Like most modern 4WD’s, our Isuzu Dmax is fitted with traction control, and its been a bit of a learning curve. Pretty much everything on our old 80 Series Land Cruiser was mechanical, and I knew what it was doing, and when it was doing it. Modern 4WD’s are amazing, but you need to understand how to use them properly, and I had a couple of experiences that made me learn pretty quickly!
A few years ago (not long after we got the Dmax), we were down in Walpole at Coalmine Beach Holiday Park, and a mate suggested we visit Blue holes. Great fishing, amazing beach and its rock hard; you wont even have to let your tyres down he says. Righto; off we head, driving through the tracks and coming down, where we saw a number of people pulled over. No worries, keep going; the beach is hard as.
I pull onto the beach, and immediately realise he was wrong, and put my foot into it to get out of a soft patch. The engine just stutters, the revs don’t change and we come to an abrupt halt.
Despite my foot being flat to the floor, its completely dead. I just sit there, wondering what on earth had just happened. Then, it clicks; traction control! When the computer senses wheel spin, it limits the throttle, and gives you no power. Not good, when you want power, regardless of the wheel spin it may give you.
I let the tyres down, turned traction control off and crawled my way out, suffering some pretty hot automatic transmission temperatures in the process. Two lessons here; know when to turn traction control off, and you are better to let your tyres down before you have issues!
It was an honest mistake; there are some beaches that you can drive around on at full pressure without doing any damage to your 4WD, or the tracks. Blue holes was clearly not one of those on this day!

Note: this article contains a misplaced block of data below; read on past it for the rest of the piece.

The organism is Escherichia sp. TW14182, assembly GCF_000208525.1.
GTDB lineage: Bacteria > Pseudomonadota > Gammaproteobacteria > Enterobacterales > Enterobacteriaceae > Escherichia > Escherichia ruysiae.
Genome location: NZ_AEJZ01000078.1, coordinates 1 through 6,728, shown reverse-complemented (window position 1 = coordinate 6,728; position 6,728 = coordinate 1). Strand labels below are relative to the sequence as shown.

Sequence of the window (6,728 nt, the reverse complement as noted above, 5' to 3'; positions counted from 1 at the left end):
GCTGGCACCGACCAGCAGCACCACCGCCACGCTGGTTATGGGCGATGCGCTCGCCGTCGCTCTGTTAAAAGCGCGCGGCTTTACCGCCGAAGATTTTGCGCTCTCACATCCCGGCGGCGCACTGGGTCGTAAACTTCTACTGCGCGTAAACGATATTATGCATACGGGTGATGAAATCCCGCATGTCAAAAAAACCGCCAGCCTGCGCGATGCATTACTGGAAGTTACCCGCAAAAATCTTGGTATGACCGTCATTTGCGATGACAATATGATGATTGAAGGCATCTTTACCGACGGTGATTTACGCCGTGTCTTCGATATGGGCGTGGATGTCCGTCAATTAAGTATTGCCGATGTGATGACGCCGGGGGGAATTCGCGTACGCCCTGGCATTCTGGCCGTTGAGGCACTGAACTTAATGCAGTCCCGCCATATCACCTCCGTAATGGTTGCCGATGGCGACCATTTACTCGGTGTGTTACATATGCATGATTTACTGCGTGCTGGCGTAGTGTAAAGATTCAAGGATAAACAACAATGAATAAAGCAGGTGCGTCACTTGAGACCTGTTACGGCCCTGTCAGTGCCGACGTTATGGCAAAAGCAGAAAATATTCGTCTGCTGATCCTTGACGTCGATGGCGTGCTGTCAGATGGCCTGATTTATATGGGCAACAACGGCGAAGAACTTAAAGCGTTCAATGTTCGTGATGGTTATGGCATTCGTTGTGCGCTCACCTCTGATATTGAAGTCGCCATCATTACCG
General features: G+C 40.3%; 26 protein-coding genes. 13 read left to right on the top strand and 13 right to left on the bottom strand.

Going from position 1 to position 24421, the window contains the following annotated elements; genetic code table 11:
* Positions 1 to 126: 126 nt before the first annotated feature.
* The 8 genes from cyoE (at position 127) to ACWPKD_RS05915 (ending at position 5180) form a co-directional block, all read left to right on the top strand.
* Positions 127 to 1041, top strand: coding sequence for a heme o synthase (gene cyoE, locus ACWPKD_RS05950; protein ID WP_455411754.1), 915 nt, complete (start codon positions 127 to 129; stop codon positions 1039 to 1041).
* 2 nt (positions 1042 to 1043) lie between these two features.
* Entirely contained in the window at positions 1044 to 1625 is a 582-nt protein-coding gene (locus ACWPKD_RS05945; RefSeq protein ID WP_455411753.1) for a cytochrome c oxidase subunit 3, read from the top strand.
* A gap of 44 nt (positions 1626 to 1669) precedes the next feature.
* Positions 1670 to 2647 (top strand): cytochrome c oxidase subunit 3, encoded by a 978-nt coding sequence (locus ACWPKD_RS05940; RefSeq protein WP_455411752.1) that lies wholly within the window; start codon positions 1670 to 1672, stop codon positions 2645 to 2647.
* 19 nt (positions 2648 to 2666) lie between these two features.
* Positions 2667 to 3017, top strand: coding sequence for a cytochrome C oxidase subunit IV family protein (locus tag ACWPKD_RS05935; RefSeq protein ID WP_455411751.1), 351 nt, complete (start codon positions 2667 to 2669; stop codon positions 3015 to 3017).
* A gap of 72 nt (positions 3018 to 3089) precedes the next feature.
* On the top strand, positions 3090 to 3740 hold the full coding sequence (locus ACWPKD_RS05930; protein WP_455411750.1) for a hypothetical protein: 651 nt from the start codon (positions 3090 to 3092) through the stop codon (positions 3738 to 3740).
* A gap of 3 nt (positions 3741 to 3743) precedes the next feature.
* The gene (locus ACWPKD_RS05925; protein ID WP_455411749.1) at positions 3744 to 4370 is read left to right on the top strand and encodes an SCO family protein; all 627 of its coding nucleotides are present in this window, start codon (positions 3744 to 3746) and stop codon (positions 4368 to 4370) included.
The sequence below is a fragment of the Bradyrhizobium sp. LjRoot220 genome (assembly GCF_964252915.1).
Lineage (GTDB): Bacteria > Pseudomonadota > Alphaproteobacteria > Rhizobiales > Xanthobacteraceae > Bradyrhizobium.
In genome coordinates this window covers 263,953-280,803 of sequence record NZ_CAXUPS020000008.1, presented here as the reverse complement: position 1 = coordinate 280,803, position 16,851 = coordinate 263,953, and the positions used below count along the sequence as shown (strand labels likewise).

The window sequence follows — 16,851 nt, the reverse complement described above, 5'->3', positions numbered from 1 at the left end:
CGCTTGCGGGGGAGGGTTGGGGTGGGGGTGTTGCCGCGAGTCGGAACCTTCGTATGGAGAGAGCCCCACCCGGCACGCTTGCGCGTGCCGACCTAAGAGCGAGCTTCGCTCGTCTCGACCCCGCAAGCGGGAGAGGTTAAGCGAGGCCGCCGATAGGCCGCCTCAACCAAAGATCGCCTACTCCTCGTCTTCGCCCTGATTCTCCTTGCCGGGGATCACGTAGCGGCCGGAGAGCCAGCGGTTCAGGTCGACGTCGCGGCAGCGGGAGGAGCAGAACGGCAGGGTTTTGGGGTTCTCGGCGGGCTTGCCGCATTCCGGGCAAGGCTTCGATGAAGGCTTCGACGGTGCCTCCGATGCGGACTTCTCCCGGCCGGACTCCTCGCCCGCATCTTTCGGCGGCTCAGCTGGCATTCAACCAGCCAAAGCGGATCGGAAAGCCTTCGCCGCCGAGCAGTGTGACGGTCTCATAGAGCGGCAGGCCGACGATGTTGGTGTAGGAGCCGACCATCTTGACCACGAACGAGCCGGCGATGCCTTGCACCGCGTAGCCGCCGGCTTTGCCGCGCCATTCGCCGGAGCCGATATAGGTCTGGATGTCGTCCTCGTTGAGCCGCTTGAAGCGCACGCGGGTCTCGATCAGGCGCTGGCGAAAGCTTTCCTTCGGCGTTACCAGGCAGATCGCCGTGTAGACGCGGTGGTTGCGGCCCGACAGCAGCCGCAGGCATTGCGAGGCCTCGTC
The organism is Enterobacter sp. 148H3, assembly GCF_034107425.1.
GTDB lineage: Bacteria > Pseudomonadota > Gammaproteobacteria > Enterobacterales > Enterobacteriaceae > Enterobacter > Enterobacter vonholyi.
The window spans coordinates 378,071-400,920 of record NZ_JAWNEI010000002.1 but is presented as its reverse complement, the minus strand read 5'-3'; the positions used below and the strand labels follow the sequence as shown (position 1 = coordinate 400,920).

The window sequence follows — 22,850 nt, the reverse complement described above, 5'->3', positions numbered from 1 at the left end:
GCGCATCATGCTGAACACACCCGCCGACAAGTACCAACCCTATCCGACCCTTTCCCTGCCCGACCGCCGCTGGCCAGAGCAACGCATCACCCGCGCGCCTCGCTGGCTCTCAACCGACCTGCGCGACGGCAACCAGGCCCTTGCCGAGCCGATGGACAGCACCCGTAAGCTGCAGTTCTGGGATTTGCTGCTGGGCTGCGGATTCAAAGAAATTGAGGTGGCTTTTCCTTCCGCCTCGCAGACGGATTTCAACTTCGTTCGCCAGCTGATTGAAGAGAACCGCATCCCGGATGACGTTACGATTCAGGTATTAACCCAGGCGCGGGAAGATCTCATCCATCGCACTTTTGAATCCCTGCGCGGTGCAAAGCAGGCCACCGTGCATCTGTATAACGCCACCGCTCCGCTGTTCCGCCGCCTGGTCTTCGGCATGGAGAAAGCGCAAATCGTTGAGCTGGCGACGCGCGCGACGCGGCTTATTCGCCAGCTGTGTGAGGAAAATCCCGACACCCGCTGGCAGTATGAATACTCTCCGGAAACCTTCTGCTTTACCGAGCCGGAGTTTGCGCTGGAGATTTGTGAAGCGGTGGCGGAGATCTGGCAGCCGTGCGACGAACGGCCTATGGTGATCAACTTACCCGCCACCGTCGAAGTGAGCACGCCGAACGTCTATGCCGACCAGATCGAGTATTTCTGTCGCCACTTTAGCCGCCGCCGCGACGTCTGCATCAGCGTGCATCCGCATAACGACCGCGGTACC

So, when should you turn traction control off?
If you are doing soft, sandy tracks, beach work or driving through the dunes, turn it off. You can accept some wheel spin in order to get maximum power to the wheels. You’ll find driving on sand so much easier with traction control off.
I know some vehicles can leave it on and will perform reasonably, but a huge number of modern 4WD’s will be absolutely useless on the beach if you leave it on.
In many cases, you need wheel spin to clear the mud out of your tyres. I have seen instances where people have used traction control to get out of a slippery situation, but its not always effective.
Traction control works well where you can afford to go a bit slower, and have another crack. That’s not something you want to be doing when crossing a river; you’d rather a bit of wheel spin in order to maintain momentum, or you might just end up stuck in the middle and that’s not much fun for anyone.
How do you turn traction control off?
If you aren’t sure of how to turn your traction control off, grab the owners manual and have a read through. In the Dmax, you hold the traction control button for about 10 seconds. This turns both the traction control and electronic stability control off. If you only do one, you’ll still have issues as the power is cut when it detects wheel spin, which is exactly what you need on some terrains.
Traction control can be amazing
I’ve mentioned it before; used in the right application, traction control can be nearly as good as a differential locker. Of course, its reactive so it will never be as good, but I have seen some very standard 4WD’s go places you’d never get an unlocked vehicle without traction control.
If you want to know more, check out Traction Control vs Diff Locks. Regardless, if you use traction control in the right applications it will blow your mind away.